Medal of the World Federation of ADHD

The Medal of the World Federation of ADHD was awarded for the first time at the 3rd World Congress on ADHD in Berlin, Germany, in May 2011 by Congress President Prof. Dr. Warnke.

The silver medal was named after Heinrich Hoffmann (1809-1894), a German psychiatrist, poet and children's book author.

Amongst others he wrote the famous Struwwelpeter in which ADHD-like symptoms are described. From 1851 until his retirement in 1888 he was the Director of the “Asylum for the Insane and Epileptic” in Frankfurt/ Main, the city's mental hospital. He is considered to be the first representative of child and adolescent psychiatry.


During the 7th World Congress on ADHD in Lisbon, Portugal, in April 2019, the 4th Medal of the World Federation has been awarded to Prof. Dr. Yufeng Wang from Peking University, People's Republic of China.

With this medal the World Federation of ADHD honours her life devoted to clinical work, teaching and research on Attention-Deficit/Hyperactivity Disorder.

Under her leadership state of the art clinical services for ADHD patients were instituted, ADHD Research flourished, and many talented clinicians and scientists were trained to continue the mission of helping patients with ADHD and their families.

The award presentation took place during the opening ceremony of the congress.


The World Federation of ADHD is proud to announce, that the 3rd Medal of the World Federation has been awarded to Prof Joseph Sergeant (The Netherlands). The medal has been handed during the 6th World Congress on ADHD in Vancouver in April 2017. The presentation took place during the opening ceremony. The World Federation of ADHD honours Prof Sergeant for his lifetime work in the field of ADHD.


The World Federation of ADHD is proud to announce that the 2nd Medal of the World Federation has been awarded to Prof Paul Wender (*deceased) *(USA) during the 5th World Congress on ADHD in Glasgow in May 2015. The presentation took place during the opening ceremony.**

Professor Wender was born in 1934 in Manhattan. Psychiatry was part of his life since the very early beginning since his father was a psychiatrist with a psychoanalytic training what was the rule at that time.

The World Federation of ADHD honours Prof Wender for his lifetime work in the field of ADHD. Along his very productive career, Prof Wender has been part of numerous academic appointments, including administrative responsibilities, committees' assignments and participations in editorial boards.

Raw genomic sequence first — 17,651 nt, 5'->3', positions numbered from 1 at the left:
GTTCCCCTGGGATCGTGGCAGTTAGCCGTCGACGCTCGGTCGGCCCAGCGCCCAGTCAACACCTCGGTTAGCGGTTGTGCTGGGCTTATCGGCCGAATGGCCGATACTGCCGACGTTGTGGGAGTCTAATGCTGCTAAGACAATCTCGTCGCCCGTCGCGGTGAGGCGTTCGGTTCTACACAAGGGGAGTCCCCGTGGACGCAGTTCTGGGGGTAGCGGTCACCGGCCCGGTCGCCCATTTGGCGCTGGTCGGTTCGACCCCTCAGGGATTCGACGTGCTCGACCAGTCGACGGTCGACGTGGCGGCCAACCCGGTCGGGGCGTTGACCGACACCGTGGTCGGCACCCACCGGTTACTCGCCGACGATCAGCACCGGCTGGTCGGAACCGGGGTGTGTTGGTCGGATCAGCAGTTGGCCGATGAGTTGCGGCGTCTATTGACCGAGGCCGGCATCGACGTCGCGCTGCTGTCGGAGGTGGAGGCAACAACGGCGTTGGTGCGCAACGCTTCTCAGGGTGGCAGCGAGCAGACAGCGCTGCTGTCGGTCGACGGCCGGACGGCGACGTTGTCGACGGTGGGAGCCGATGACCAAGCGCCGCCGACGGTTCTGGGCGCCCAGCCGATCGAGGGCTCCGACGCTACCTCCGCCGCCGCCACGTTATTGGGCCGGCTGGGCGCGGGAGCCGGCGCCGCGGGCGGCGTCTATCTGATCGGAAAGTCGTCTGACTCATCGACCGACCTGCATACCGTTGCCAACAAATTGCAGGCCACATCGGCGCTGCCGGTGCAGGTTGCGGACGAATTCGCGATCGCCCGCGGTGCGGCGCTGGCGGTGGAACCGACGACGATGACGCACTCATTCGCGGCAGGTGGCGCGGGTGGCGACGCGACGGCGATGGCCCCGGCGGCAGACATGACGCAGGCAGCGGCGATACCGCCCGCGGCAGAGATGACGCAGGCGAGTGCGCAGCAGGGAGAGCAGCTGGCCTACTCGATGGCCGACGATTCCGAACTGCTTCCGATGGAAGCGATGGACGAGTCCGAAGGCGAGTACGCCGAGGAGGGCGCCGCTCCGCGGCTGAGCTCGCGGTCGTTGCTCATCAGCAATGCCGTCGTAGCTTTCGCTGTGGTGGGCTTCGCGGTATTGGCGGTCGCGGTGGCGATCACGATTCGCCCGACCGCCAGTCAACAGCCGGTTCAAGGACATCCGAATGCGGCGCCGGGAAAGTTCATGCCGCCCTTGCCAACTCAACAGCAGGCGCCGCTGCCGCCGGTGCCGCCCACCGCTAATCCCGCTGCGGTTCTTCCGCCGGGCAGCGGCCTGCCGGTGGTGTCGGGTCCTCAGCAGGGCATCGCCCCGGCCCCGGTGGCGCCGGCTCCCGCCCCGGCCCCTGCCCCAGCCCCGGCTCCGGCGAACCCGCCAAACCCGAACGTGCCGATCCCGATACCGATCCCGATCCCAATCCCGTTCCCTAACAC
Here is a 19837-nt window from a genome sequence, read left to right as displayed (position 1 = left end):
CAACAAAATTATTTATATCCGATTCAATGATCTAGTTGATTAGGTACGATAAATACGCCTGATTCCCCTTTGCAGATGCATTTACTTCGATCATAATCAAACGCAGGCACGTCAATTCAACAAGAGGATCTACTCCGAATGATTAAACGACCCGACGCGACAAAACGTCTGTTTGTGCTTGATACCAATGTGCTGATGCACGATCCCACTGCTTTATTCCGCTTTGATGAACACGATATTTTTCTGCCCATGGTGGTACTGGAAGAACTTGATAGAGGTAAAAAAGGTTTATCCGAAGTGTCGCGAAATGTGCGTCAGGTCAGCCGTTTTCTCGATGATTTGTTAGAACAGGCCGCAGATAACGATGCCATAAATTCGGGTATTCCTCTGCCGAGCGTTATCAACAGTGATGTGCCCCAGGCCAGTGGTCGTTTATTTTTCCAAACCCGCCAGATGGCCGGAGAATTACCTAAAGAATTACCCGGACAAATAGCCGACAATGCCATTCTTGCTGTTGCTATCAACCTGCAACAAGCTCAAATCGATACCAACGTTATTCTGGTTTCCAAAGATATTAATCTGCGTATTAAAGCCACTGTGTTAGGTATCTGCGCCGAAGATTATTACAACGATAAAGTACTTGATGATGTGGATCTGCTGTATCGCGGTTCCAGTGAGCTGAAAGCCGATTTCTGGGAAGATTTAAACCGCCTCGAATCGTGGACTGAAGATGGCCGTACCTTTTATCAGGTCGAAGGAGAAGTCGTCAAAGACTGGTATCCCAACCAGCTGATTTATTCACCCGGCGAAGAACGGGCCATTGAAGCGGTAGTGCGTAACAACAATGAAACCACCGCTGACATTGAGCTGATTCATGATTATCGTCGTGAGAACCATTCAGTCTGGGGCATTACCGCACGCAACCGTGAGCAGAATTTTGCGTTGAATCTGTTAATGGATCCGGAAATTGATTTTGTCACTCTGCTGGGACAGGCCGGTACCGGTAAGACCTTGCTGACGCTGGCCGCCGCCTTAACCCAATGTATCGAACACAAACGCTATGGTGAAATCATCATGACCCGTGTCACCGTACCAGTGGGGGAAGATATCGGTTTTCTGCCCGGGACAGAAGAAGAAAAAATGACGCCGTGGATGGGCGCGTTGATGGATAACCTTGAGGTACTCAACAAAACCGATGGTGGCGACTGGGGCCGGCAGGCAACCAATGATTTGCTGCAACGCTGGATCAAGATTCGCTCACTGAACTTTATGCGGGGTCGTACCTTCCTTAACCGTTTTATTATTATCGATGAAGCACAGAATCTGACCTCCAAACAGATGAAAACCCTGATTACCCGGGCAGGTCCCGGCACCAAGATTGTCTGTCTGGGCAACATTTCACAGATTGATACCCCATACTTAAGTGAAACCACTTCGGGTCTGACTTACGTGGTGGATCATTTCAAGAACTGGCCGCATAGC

More than that, he is the father of the idea of ADHD in adults. Prof Wender began studies on ADHD in adults in 1975 when the current knowledge stated that this was a child disorder that vanishes at puberty.

He produced more than 100 papers, 15 books, almost 40 chapters and his initial interest was on Schizophrenia and the role of genetics in the disorder. He took active part of the Danish adoptive studies on Schizophrenia. As part of these studies, he introduces the notion of dimensionality in investigations on Schizophrenia, a concept that was a precursor of the current interest in the spectrum concept.
Besides this immense academic performance, Prof Wender did an invaluable service for the ADHD field, too. He was one of the first to propose the relevance of genetics on the aetiology of the disorder and the central role of dopaminergic disfunctioning in ADHD neurobiology.
He and his group demonstrated that ADHD exists in adults, established operational criteria for diagnosis in adults, developed rating scales for the retrospective diagnosis of ADHD in childhood, conducted RCT with medication in adults with ADHD and neurobiological studies with cerebrospinal fluid suggesting the role of dopamine in the disorder.   
In 1995, he published the book that marked the beginning of the era of clinical and research interest in adult ADHD: Attention-Deficit/Hyperactivity Disorder in adults.
Finally, the Utah criteria for adult ADHD developed by him and his group have being used worldwide for diagnosing ADHD in adulthood.


In 2011, the award honours the outstanding contributions of Prof. Dr. Eric Taylor to clinical care, teaching and research for the benefit of individuals with attention deficit/hyperactivity disorder.

Prof. Dr. Eric Taylor is an emeritus professor of child and adolescent psychiatry at King's College London.

He has researched neuropsychiatric issues – especially, causes and course of ADHD – and treated affected people, since 1971. He has been an honorary consultant at The Maudsley since 1977. He chaired the NICE guidelines development group for ADHD; serves as Chair of the Association for Child and Adolescent Mental Health; and is also a Trustee of the National Academy of Parenting Practitioners and a Non-Executive Director of the South London and Maudsley NHS Foundation Trust. His research won the Ruane Prize for severe child psychopathologies from NARSAD and he is a Fellow of the Academy of Medical Sciences.

His publications include more than 200 scientific papers and several books.